No Causal Association Between Red Cell Distribution Width and PAH

No causal association between elevated red cell distribution width and pulmonary arterial hypertension was established.

No causal association between elevated red cell distribution width (RDW) and pulmonary arterial hypertension (PAH) was established, according to Mendelian randomization study published in the European Respiratory Journal.

This multicenter case-control study included individual-level data that consisted of RDW laboratory measurements from 524 patients with PAH from the Imperial College PH Biobank and the UK PAH Cohort, and summary-level data from 118 patients with PAH and 15,889 common disease control individuals (women: 54%, mean age, 54.3 years; men: 46%, mean age, 58.1 years) from a hospital population-based study conducted at Vanderbilt University Medical Center in Nashville, Tennessee. The mean age of patients with PAH was 52.4 years for women (69%) and 58.2 years for men (31%).

A 2-sample Mendelian randomization procedure was used, in which effect estimates on the risk factor (RDW) and outcome (PAH) derived from dual non-overlapping datasets were evaluated to assess whether a genetic predisposition to higher RDW levels had an effect on the odds of developing PAH. The primary and secondary MR analyses used the inverse variance weighted (IVW) and weighted median (WM) methods, respectively, to evaluate causality. The primary analysis considered all genome-wide RDW variants (n=179) and the secondary analysis used genome-wide variants related to systemic iron status (n=5). Logistic regression was used to test the association between RDW and PAH occurrence after adjusting for age and sex.

There were 642 patients with PAH who were compared with 15,889 control individuals in the final cohort. An association was observed between RDW and PAH (odds ratio [OR], 1.90; 95% CI, 1.80-2.01). The primary Mendelian randomization analysis on 179 variants was found to be sufficiently powered to examine causation between RDW and PAH for ORs between 1.25 and 1.52 or higher. However, after multivariable adjustment, no causal association was established (ORcausal,1.07; 95% CI, 0.92-1.24; P =.57). No causal relationship between iron status and PAH was established in the secondary Mendelian randomization analysis on 5 variants linked to iron status (ORcausal, 1.09; 95% CI, 0.77-1.54; P =.91).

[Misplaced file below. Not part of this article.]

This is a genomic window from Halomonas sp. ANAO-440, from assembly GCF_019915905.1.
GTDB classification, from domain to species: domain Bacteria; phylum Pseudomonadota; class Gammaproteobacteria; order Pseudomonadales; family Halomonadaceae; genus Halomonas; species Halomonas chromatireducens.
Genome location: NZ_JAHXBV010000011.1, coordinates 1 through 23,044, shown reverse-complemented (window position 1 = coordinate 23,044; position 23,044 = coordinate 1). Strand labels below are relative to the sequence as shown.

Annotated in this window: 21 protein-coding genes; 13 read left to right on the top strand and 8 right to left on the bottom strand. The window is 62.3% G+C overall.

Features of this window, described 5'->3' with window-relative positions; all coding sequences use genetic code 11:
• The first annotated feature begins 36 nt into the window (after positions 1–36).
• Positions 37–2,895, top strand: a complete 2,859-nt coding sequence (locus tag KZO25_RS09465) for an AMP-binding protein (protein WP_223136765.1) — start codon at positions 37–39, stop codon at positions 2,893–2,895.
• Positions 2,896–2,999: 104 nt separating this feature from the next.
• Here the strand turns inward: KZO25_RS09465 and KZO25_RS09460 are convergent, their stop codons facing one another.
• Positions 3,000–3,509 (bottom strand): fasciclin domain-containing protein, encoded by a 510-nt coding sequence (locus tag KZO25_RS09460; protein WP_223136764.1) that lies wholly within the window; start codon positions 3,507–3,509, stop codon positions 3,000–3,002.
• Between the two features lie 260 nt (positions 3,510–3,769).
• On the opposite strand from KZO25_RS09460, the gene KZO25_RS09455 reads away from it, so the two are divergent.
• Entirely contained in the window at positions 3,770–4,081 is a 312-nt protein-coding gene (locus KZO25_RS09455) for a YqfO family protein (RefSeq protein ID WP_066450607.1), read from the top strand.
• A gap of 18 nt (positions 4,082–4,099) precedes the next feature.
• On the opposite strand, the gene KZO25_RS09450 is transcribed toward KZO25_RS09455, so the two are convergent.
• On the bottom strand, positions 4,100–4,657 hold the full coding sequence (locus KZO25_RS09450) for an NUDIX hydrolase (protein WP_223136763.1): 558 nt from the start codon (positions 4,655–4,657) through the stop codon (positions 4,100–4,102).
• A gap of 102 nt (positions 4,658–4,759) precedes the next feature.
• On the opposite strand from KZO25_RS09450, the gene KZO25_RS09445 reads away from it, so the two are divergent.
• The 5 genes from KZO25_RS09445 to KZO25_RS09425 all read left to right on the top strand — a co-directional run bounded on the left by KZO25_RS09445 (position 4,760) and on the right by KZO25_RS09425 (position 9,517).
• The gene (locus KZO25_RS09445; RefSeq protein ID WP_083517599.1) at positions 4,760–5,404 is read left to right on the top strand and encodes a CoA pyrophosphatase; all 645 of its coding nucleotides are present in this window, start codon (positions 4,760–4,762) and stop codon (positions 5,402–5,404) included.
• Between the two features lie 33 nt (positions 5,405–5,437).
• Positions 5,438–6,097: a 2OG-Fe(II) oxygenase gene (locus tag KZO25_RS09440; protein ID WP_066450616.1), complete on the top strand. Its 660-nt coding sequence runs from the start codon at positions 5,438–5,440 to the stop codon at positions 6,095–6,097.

Study strengths include a large sample size; study limitations include the use of an unselected control group that was not at risk for PAH.

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“The results suggest that at least some of the observed association of RDW with PAH is secondary to disease progression,” noted the authors. “Results of iron therapeutic trials in PAH should be interpreted with caution as any improvements observed may not be mechanistically linked to the development of PAH.” They recommended that future trials involve careful follow-up of at-risk populations and investigate underlying PAH mechanisms, causal relationships, and genetic susceptibility.


Ulrich A, Wharton J, Thayer TE, et al. Mendelian randomisation analysis of red cell distribution width in pulmonary arterial hypertension [published online November 19, 2019]. Eur Respir J. doi:10.1183/13993003.01486-2019